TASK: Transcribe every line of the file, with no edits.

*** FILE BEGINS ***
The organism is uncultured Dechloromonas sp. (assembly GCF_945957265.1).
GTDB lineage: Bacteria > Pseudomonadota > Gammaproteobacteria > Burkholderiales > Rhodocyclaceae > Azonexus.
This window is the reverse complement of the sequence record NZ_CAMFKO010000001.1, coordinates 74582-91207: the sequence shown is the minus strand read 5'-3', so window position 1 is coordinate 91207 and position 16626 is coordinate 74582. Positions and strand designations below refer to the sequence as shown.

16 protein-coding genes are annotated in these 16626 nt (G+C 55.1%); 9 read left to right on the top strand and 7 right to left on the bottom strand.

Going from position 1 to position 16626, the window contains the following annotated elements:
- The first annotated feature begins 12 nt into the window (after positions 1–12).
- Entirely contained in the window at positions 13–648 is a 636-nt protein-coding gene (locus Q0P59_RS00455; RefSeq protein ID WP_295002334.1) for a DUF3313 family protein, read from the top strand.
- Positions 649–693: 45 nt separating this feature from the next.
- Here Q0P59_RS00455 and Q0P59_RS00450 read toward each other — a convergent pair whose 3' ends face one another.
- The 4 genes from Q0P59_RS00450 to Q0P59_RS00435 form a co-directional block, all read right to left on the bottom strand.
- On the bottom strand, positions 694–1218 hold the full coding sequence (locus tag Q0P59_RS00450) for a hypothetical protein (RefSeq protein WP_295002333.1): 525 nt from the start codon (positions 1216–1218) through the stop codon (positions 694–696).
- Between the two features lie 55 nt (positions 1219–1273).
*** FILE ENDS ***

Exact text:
The organism is uncultured Dechloromonas sp. (assembly GCF_945957265.1).
GTDB lineage: Bacteria > Pseudomonadota > Gammaproteobacteria > Burkholderiales > Rhodocyclaceae > Azonexus.
This window is the reverse complement of the sequence record NZ_CAMFKO010000001.1, coordinates 74582-91207: the sequence shown is the minus strand read 5'-3', so window position 1 is coordinate 91207 and position 16626 is coordinate 74582. Positions and strand designations below refer to the sequence as shown.

16 protein-coding genes are annotated in these 16626 nt (G+C 55.1%); 9 read left to right on the top strand and 7 right to left on the bottom strand.

Going from position 1 to position 16626, the window contains the following annotated elements:
- The first annotated feature begins 12 nt into the window (after positions 1–12).
- Entirely contained in the window at positions 13–648 is a 636-nt protein-coding gene (locus Q0P59_RS00455; RefSeq protein ID WP_295002334.1) for a DUF3313 family protein, read from the top strand.
- Positions 649–693: 45 nt separating this feature from the next.
- Here Q0P59_RS00455 and Q0P59_RS00450 read toward each other — a convergent pair whose 3' ends face one another.
- The 4 genes from Q0P59_RS00450 to Q0P59_RS00435 form a co-directional block, all read right to left on the bottom strand.
- On the bottom strand, positions 694–1218 hold the full coding sequence (locus tag Q0P59_RS00450) for a hypothetical protein (RefSeq protein WP_295002333.1): 525 nt from the start codon (positions 1216–1218) through the stop codon (positions 694–696).
- Between the two features lie 55 nt (positions 1219–1273).